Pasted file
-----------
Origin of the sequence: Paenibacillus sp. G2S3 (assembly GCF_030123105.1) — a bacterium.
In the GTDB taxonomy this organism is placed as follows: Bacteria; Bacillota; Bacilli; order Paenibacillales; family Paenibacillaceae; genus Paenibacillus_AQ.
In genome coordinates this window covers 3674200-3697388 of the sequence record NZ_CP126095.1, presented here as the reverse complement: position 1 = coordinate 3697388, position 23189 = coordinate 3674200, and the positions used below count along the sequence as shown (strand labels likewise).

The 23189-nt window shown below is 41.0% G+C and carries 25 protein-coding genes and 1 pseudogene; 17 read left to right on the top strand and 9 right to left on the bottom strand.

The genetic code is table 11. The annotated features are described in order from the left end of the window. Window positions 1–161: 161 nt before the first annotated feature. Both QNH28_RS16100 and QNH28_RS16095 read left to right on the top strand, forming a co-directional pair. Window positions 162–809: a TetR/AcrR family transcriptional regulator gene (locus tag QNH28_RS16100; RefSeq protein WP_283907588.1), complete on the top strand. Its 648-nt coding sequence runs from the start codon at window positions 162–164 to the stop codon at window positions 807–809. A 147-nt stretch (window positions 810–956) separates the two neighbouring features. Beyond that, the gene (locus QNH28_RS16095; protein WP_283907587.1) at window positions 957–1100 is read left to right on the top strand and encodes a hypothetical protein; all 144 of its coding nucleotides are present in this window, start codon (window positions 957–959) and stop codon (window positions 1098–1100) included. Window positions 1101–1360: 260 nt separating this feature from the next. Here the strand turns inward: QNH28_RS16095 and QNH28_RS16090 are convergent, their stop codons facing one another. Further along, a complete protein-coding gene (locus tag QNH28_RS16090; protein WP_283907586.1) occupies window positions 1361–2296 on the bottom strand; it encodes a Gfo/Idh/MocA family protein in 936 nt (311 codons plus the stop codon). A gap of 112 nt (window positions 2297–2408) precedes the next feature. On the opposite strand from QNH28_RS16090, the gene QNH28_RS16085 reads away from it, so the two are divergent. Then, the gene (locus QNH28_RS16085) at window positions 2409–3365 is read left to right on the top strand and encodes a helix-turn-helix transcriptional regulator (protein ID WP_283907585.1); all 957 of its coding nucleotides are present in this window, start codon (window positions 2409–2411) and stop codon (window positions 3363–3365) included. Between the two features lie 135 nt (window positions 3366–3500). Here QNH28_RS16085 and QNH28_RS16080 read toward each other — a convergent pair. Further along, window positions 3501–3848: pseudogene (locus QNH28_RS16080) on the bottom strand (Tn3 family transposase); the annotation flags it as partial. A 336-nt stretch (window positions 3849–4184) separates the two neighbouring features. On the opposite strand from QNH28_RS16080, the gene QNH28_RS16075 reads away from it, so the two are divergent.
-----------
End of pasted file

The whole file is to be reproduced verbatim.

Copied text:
Origin of the sequence: Paenibacillus sp. G2S3 (assembly GCF_030123105.1) — a bacterium.
In the GTDB taxonomy this organism is placed as follows: Bacteria; Bacillota; Bacilli; order Paenibacillales; family Paenibacillaceae; genus Paenibacillus_AQ.
In genome coordinates this window covers 3674200-3697388 of the sequence record NZ_CP126095.1, presented here as the reverse complement: position 1 = coordinate 3697388, position 23189 = coordinate 3674200, and the positions used below count along the sequence as shown (strand labels likewise).

The 23189-nt window shown below is 41.0% G+C and carries 25 protein-coding genes and 1 pseudogene; 17 read left to right on the top strand and 9 right to left on the bottom strand.

The genetic code is table 11. The annotated features are described in order from the left end of the window. Window positions 1–161: 161 nt before the first annotated feature. Both QNH28_RS16100 and QNH28_RS16095 read left to right on the top strand, forming a co-directional pair. Window positions 162–809: a TetR/AcrR family transcriptional regulator gene (locus tag QNH28_RS16100; RefSeq protein WP_283907588.1), complete on the top strand. Its 648-nt coding sequence runs from the start codon at window positions 162–164 to the stop codon at window positions 807–809. A 147-nt stretch (window positions 810–956) separates the two neighbouring features. Beyond that, the gene (locus QNH28_RS16095; protein WP_283907587.1) at window positions 957–1100 is read left to right on the top strand and encodes a hypothetical protein; all 144 of its coding nucleotides are present in this window, start codon (window positions 957–959) and stop codon (window positions 1098–1100) included. Window positions 1101–1360: 260 nt separating this feature from the next. Here the strand turns inward: QNH28_RS16095 and QNH28_RS16090 are convergent, their stop codons facing one another. Further along, a complete protein-coding gene (locus tag QNH28_RS16090; protein WP_283907586.1) occupies window positions 1361–2296 on the bottom strand; it encodes a Gfo/Idh/MocA family protein in 936 nt (311 codons plus the stop codon). A gap of 112 nt (window positions 2297–2408) precedes the next feature. On the opposite strand from QNH28_RS16090, the gene QNH28_RS16085 reads away from it, so the two are divergent. Then, the gene (locus QNH28_RS16085) at window positions 2409–3365 is read left to right on the top strand and encodes a helix-turn-helix transcriptional regulator (protein ID WP_283907585.1); all 957 of its coding nucleotides are present in this window, start codon (window positions 2409–2411) and stop codon (window positions 3363–3365) included. Between the two features lie 135 nt (window positions 3366–3500). Here QNH28_RS16085 and QNH28_RS16080 read toward each other — a convergent pair. Further along, window positions 3501–3848: pseudogene (locus QNH28_RS16080) on the bottom strand (Tn3 family transposase); the annotation flags it as partial. A 336-nt stretch (window positions 3849–4184) separates the two neighbouring features. On the opposite strand from QNH28_RS16080, the gene QNH28_RS16075 reads away from it, so the two are divergent.